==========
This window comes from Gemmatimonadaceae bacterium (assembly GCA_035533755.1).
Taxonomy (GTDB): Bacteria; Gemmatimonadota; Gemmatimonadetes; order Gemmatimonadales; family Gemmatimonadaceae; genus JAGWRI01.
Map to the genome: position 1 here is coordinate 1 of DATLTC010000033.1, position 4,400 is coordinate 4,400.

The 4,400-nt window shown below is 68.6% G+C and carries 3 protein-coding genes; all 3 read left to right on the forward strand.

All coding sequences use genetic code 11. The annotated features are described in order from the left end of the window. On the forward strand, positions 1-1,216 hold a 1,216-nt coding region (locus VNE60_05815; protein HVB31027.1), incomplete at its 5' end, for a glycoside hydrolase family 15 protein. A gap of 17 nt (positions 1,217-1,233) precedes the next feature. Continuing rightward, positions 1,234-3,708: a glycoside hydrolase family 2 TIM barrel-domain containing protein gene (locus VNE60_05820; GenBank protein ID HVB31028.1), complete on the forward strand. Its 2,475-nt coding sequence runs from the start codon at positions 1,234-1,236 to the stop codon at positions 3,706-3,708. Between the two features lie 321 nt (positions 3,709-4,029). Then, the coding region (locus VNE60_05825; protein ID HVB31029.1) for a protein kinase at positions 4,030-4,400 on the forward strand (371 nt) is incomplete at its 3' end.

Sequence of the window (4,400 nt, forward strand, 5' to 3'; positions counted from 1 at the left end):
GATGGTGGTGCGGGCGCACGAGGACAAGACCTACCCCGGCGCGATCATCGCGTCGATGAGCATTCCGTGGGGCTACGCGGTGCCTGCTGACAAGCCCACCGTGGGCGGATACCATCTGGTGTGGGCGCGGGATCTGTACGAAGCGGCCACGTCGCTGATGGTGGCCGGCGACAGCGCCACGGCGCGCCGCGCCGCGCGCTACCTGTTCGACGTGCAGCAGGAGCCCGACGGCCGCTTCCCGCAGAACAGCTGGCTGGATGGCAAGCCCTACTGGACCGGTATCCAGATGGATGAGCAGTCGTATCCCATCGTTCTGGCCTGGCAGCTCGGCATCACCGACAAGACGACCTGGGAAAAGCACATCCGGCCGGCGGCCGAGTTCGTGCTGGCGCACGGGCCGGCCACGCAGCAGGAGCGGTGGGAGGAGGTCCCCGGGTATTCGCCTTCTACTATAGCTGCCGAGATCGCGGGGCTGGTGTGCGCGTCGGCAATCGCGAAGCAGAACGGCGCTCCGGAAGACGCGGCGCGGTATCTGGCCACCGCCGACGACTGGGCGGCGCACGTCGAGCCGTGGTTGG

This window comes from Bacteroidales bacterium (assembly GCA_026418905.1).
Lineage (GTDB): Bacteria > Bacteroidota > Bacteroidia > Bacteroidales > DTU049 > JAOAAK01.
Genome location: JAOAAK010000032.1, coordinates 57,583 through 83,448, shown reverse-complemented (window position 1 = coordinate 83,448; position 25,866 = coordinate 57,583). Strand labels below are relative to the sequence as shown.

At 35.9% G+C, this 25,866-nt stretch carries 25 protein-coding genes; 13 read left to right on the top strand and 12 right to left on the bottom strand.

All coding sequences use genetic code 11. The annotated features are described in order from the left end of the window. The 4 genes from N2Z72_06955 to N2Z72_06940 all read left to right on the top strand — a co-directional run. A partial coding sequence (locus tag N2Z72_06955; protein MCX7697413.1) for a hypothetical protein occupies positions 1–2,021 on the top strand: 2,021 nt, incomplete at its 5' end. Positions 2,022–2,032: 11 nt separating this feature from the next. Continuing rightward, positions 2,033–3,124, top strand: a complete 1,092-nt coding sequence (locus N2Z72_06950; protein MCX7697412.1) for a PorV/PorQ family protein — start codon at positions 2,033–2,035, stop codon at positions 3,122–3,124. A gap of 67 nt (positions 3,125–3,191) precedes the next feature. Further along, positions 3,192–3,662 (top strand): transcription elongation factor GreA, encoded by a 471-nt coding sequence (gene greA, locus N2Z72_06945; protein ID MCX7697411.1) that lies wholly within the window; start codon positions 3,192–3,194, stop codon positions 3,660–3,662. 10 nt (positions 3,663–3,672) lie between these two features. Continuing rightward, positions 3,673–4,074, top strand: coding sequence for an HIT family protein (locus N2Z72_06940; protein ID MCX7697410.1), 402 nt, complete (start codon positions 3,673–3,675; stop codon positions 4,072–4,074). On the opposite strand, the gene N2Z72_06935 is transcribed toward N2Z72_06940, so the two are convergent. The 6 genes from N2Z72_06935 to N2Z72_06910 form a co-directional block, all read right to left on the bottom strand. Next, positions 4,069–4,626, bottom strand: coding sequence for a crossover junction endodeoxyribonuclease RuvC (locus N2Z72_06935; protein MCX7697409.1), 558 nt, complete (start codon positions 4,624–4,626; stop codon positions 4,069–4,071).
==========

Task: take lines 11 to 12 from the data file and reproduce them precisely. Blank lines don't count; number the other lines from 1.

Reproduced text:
At 35.9% G+C, this 25,866-nt stretch carries 25 protein-coding genes; 13 read left to right on the top strand and 12 right to left on the bottom strand.

All coding sequences use genetic code 11. The annotated features are described in order from the left end of the window. The 4 genes from N2Z72_06955 to N2Z72_06940 all read left to right on the top strand — a co-directional run. A partial coding sequence (locus tag N2Z72_06955; protein MCX7697413.1) for a hypothetical protein occupies positions 1–2,021 on the top strand: 2,021 nt, incomplete at its 5' end. Positions 2,022–2,032: 11 nt separating this feature from the next. Continuing rightward, positions 2,033–3,124, top strand: a complete 1,092-nt coding sequence (locus N2Z72_06950; protein MCX7697412.1) for a PorV/PorQ family protein — start codon at positions 2,033–2,035, stop codon at positions 3,122–3,124. A gap of 67 nt (positions 3,125–3,191) precedes the next feature. Further along, positions 3,192–3,662 (top strand): transcription elongation factor GreA, encoded by a 471-nt coding sequence (gene greA, locus N2Z72_06945; protein ID MCX7697411.1) that lies wholly within the window; start codon positions 3,192–3,194, stop codon positions 3,660–3,662. 10 nt (positions 3,663–3,672) lie between these two features. Continuing rightward, positions 3,673–4,074, top strand: coding sequence for an HIT family protein (locus N2Z72_06940; protein ID MCX7697410.1), 402 nt, complete (start codon positions 3,673–3,675; stop codon positions 4,072–4,074). On the opposite strand, the gene N2Z72_06935 is transcribed toward N2Z72_06940, so the two are convergent. The 6 genes from N2Z72_06935 to N2Z72_06910 form a co-directional block, all read right to left on the bottom strand. Next, positions 4,069–4,626, bottom strand: coding sequence for a crossover junction endodeoxyribonuclease RuvC (locus N2Z72_06935; protein MCX7697409.1), 558 nt, complete (start codon positions 4,624–4,626; stop codon positions 4,069–4,071).